An industry perspective from GE Intelligent Platforms
Enhancing MIL-STD-1553's bit rate
Continued budget restrictions are causing many aging military aircraft and ground vehicles to be deployed with little prospect of replacement. However, these platforms must be sustained and upgraded, preferably with as little disruption to wiring harnesses as possible. Hence, standards like MIL-STD-1553B that were installed when these platforms were built continue to have long lifespans. New types of capabilities such as miniature smart bombs and rockets require all the beneficial characteristics of 1553 such as determinism, low latency, redundancy, and noise immunity, plus widespread developer familiarity, but at higher bit rates and lower cost per connection.
MIL-STD-1553B runs at 1 Mbps using a multidrop redundant bus architecture with a single Bus Controller (BC) and multiple Remote Terminals (RTs). A Bus Monitor (BM) might be included to record and time-tag all bus activity. 1553 uses a deterministic command/response protocol; the BC is typically programmed to operate at a 30 Hz frame rate to interrogate RTs and transfer data to or from attached subsystems. The frame rate and low bit rate determine the system architecture. For example, a typical system might have a mission computer attached via MIL-STD-1553B to many subsystems such as sensors, communications, electronic warfare, stores management, and so on. This is generally referred to as federated architecture, wherein each subsystem needs a great deal of processing and data reduction before transmission to the mission computer.
Federated architecture determines upgrade strategy. If only a few subsystems need to be upgraded or replaced, it is more cost-effective to keep the existing cabling, frame rates, and data transmission concept. It is equally difficult to upgrade a mission system to a faster version of 1553 unless all the subsystems are also revised simultaneously. In this case, it might be beneficial to move to other fabrics such as Fibre Channel and a more integrated avionics architecture.
It might not be cost-effective to replace an entire 1553 backbone, but subsystem upgrades will introduce greater performance, capability, and complexity. External interfaces can be MIL-STD-1553B, for example, as part of a MIL-STD-1760 stores interface.
The introduction of new, highly capable smart munitions identified the need for a faster, cheaper interface than 1553B, prompting development of the 10 Mbps Miniature Munitions Stores Interface (MMSI), also known as SAE-AS5652 Enhanced Bit Rate (EBR) 1553. The greater performance of EBR-1553 allows rapid reprogramming of smart munitions and supports the development of more generic fire control/stores management computers that can handle a broader mix of smart weapons.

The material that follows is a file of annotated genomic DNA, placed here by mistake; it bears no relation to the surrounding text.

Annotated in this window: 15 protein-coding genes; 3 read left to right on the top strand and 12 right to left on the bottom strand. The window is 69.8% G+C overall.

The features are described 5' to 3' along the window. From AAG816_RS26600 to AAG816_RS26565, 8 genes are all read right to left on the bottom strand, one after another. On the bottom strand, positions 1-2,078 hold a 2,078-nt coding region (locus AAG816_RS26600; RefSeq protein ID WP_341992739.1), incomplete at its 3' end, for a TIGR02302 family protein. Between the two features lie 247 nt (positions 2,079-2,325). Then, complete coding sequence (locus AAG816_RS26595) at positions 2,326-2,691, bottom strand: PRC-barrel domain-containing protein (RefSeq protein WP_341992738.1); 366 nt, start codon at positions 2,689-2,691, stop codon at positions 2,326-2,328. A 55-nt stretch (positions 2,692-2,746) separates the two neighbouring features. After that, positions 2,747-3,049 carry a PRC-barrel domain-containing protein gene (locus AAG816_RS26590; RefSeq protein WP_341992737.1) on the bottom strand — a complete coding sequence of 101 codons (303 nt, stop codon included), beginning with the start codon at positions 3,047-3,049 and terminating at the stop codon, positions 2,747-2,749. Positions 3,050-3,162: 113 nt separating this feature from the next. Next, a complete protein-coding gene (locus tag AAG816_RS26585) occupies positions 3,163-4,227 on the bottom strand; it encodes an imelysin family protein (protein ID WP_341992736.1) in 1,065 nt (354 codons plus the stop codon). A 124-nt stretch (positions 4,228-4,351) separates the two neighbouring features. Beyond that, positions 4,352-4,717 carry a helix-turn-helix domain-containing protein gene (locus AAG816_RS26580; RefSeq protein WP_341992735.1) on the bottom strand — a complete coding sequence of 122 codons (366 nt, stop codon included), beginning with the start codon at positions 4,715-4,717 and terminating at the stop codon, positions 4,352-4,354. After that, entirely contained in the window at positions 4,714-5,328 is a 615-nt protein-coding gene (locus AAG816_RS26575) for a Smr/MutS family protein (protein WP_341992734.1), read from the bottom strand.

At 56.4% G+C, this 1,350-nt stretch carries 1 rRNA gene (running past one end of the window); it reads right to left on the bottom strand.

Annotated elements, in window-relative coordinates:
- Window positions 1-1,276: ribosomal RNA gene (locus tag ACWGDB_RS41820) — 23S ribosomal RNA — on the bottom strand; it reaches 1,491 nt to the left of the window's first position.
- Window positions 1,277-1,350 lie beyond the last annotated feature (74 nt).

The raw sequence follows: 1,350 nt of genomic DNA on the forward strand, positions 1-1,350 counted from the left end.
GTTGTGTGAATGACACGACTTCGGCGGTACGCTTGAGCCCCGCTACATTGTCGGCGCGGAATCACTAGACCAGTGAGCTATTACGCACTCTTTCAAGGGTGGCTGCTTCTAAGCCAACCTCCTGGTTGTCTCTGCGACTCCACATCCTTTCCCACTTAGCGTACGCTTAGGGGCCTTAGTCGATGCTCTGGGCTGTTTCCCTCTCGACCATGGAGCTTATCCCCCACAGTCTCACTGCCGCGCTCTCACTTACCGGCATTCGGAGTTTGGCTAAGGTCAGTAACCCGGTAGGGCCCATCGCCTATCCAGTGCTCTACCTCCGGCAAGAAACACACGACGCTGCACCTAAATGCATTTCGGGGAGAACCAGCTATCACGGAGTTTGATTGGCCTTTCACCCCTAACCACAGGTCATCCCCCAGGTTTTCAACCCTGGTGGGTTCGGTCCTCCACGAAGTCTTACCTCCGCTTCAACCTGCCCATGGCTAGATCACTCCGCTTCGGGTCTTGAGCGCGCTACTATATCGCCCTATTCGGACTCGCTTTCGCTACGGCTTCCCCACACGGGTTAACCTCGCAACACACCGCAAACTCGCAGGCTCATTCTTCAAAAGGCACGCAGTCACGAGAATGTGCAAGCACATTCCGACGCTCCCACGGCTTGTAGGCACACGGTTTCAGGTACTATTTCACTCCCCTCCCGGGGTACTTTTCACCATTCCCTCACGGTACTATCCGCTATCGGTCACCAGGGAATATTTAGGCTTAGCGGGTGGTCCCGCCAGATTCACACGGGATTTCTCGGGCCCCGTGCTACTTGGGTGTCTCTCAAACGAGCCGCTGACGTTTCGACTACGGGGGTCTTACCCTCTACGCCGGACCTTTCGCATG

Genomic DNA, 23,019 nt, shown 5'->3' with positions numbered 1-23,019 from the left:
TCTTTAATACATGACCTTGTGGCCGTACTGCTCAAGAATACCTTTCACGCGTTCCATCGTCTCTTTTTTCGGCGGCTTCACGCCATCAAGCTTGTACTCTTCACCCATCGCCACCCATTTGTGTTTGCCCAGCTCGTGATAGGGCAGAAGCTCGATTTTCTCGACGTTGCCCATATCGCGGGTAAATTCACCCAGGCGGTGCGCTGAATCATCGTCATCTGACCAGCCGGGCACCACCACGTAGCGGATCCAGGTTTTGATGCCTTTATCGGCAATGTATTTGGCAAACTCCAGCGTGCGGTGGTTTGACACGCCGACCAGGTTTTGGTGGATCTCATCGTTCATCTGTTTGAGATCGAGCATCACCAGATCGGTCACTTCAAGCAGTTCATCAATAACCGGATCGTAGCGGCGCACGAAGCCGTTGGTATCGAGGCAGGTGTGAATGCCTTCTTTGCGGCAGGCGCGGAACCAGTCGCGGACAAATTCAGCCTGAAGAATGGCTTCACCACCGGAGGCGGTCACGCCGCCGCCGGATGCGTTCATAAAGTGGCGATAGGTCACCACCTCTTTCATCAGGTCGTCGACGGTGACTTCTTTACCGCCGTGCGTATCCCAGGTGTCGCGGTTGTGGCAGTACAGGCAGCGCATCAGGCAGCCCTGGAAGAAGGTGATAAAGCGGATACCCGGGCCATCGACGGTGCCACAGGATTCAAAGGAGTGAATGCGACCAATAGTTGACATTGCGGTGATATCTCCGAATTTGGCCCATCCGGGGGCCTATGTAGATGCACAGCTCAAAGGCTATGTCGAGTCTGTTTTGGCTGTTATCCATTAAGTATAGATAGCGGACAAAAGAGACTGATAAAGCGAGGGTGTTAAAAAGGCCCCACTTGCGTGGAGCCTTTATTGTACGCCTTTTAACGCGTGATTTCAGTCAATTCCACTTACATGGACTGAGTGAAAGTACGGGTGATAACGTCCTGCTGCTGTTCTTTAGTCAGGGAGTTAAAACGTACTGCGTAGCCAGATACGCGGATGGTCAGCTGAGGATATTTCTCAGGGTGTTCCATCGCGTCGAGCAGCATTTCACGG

EBR-1553 is connected in a star topology radiating from the BC to each RT using RS-485 differential signaling for high levels of noise immunity. Cabling uses regular 1553 Twinax, with each star connection representing a unique RT address. Notwithstanding the revised topology, from a user’s perspective, EBR-1553 retains the deterministic command/response characteristics of MIL-STD-1553B, enabling the development of frame patterns and data flows to suit the application in the same manner as 1553. The performance potential of 10 Mbps and its 1553-like operation make EBR-1553 suitable not only for stores management applications, but also for many other ground and airborne upgrade projects. More complex subsystems or clusters of subsystems that require faster frame rates or greater data transfer capability than the platform’s 1553 bus are possible, plus gateways to new functions or capability can be created.
MIL-STD-1553B is perhaps the most widely deployed standard for military and aerospace applications. With thousands of instances in the field, the interface has been embedded into systems and subsystems using discrete devices and IP cores in FPGAs, integrated onto SBCs, and added as mezzanine modules. Similar flexibility exists for implementation of EBR-1553 (Figure 1). Individual RT implementations as typically found in small, high-volume smart munitions can be very low cost, requiring only RS-485 transmit and receive components plus an FPGA or integrated processor device. A PMC offers an ideal form factor for more complex implementations within a CompactPCI, VMEbus, or VPX (VITA 46) embedded computing subsystem. The PMC-MMSI from GE Intelligent Platforms, for example, supports all EBR-1553 types and up to 12 terminal lines.
MIL-STD-1553B will continue to be deployed for as long as the platforms that have it installed remain in active service, many of them with decades of useful life remaining. EBR-1553 offers additional performance and capability that can be easily integrated into new and upgraded subsystems without disturbing the platform’s system architecture and cable infrastructure.